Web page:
Classes are currently on hiatus due to the COVID-19 pandemic. For the most up-to-date information on COVID-19, please see Portland Parks & Recreation's COVID-19 Updates page.
City Nature Explorers classes (ages 6-9)
Parks are a great place to learn about nature. We can easily find many of the birds, mammals, plants, trees, and non-living things that we find in our backyard. Children are open to learning when their curiosity level is high. Our goal as nature educators is to help each child create their own meaning and understanding about nature. We do this through social activities, discussion, games, questions, and play.
Our City Nature Explorers classes are hands-on lessons in nature, about nature.
- Topics include plants, animals, and concepts we encounter every day.
- Lessons are in small groups with hands-on activities.
- Science and nature topics line up with common science units.
- Classes are active, social, and immersive.
- Our educators make learning fun!
Classes are 100% outdoors at a local park or natural area and take place rain or shine! We welcome all types of learners who are ages 6-9:
- Home-schooled students
- Students on a school break
- Distance learners with the afternoon available
Pay What You Can
We know that cost may be a barrier to some members of our community. If you cannot pay the full cost, use the discounts at check-out to pay what you can.
Full cost of each class is $24 per child. Use discounts to reduce the cost to $21, $18, or $15 per child.
Click on the links below to register for an upcoming class.
No classes scheduled at this time.
Class behavior expectations
We try to make each class fun for everyone by asking participants to follow four expectations:
- Be safe (in your words and actions)
- Be respectful (to yourself, to each other, to nature)
- Listen (to the leaders, to each other, to nature)
- Have fun!
Additionally, Portland Parks requires that all participants refrain from the following:
- All forms of harassment
- Defacing property (structures, land or equipment)
- Disruptive or disorderly behavior
- Improper use of restrooms
- Offensive physical contact
- Inflicting harm or hurting self or others
- Using or being under the influence of any intoxicating substance
- Using profanity, teasing or ridiculing others
- Violation of any federal, state or local statute or ordinance
Steps taken when children start to display a pattern of negative behavior:
- Remind child of the rules
- Redirect unsuitable behavior
- Switch children out of groups that seem to feed negative behavior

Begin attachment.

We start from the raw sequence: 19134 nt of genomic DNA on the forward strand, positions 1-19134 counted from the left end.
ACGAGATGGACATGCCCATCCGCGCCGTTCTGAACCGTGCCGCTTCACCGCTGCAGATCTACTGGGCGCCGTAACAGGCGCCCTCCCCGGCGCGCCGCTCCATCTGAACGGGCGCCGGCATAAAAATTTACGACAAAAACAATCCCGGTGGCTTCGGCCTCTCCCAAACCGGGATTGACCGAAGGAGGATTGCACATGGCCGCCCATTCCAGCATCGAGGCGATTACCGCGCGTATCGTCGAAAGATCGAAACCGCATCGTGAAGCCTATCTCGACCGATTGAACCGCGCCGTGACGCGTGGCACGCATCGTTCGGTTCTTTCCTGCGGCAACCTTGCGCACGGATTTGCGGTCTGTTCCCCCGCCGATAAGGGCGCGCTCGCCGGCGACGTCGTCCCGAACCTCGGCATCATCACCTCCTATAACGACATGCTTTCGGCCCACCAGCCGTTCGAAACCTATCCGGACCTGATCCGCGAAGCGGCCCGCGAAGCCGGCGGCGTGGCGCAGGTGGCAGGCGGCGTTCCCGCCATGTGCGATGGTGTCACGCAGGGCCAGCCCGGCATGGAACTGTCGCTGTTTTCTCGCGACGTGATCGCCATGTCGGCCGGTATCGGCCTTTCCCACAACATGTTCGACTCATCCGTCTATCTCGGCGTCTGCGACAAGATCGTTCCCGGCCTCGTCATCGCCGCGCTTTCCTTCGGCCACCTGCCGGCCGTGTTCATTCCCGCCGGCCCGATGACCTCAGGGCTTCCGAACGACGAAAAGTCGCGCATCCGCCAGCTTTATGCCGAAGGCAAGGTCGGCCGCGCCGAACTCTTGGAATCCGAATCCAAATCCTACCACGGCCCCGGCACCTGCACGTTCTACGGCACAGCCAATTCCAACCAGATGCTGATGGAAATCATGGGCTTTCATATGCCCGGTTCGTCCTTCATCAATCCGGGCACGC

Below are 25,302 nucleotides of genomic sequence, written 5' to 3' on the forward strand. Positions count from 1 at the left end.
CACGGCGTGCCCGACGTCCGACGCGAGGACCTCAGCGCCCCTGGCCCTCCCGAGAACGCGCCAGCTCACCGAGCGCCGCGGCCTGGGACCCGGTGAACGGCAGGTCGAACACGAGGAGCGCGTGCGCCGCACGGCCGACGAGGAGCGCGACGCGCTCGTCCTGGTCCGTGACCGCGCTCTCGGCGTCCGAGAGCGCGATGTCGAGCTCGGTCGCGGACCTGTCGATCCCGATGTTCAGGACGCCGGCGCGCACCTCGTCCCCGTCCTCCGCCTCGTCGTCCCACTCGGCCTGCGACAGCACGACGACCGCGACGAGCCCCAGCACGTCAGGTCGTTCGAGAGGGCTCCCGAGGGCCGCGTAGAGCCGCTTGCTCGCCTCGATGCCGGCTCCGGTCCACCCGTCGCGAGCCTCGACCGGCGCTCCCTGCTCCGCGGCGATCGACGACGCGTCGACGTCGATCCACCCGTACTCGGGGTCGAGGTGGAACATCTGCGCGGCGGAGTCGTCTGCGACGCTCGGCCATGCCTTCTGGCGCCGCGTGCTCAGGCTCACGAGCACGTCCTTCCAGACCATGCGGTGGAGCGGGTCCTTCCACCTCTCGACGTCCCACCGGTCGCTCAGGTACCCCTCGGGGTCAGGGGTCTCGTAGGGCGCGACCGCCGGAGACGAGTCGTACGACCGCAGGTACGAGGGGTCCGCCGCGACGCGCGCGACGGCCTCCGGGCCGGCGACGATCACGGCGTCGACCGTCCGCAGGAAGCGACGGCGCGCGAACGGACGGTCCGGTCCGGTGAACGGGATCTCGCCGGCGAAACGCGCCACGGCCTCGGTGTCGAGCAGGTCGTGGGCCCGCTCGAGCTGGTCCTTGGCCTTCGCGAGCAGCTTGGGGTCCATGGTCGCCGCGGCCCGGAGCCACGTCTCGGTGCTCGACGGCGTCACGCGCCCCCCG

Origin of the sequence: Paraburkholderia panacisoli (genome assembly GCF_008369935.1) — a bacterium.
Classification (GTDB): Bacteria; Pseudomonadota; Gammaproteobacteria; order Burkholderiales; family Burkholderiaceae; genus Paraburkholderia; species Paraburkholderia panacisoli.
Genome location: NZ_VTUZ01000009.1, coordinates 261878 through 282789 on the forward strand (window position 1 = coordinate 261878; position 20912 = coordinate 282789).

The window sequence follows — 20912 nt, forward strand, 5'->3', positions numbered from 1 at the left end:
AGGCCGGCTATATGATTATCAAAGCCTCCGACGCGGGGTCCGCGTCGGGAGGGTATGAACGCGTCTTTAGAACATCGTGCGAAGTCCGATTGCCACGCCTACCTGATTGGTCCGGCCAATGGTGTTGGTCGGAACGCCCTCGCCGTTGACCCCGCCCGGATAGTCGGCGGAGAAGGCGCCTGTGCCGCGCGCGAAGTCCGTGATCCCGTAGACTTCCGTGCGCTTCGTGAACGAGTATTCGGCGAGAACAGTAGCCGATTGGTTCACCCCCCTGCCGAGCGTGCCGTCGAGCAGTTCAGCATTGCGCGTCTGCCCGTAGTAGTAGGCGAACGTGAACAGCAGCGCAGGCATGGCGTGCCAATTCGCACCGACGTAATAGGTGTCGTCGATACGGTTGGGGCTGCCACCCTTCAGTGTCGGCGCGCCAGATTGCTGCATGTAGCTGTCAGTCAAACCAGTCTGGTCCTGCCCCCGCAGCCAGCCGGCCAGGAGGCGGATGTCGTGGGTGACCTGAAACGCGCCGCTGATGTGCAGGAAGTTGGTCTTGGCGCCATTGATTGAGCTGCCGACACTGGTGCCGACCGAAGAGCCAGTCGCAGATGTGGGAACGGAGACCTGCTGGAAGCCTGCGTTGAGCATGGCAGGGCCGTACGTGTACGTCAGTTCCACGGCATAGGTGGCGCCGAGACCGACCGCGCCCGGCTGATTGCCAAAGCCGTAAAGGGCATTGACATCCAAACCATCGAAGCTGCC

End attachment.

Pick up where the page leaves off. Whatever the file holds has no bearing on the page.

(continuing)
- Discuss any underlying issues with child
- Separate children for a time from the group
- Create a mutual behavior contract
- Reach out to parents or guardians for ideas and support
If above steps do not help, the camper will get two more chances to change their behavior:
- Verbal warning #1: Child is separated from the group as much as possible. Next steps are explained to the camper.
- Verbal warning #2: Call made to parents to inform of the situation. The child has one more chance. At this point parents should be ready to pick up their child early if needed.
- Done for the day: If negative behavior continues, calls are made to parents to come and take their child home early. Formal incident report is filled out and kept on file.
- Done for the school year: If negative behaviors continue on another day of programming, parents will be called to pick up the child. The child will not be returning to class during this school year.
If a child is sent home more than once due to negative or unsafe behavior, parents will be called to discuss refunds for any additional days of class.
What to bring to class
Our program is active, our parks are hilly, and we are outside the entire time. To help your child have a good day, get them packed up with what they need. If you think your child might need a change of clothes, pack them in a large Ziploc bag.)
Children should come to the program with the following:
- Warm layers of clothing, hat and mittens
- Rain coat, rain pants, rain boots
- Substantial snack (Classes are active and children tend to be hungry)
- Water bottle (big enough to hold at least 16 oz of water)
- Comfortable backpack that’s a logical size for your camper. It will hold snacks, lunch, a water bottle and extra layers.
- A completed health form for each child attending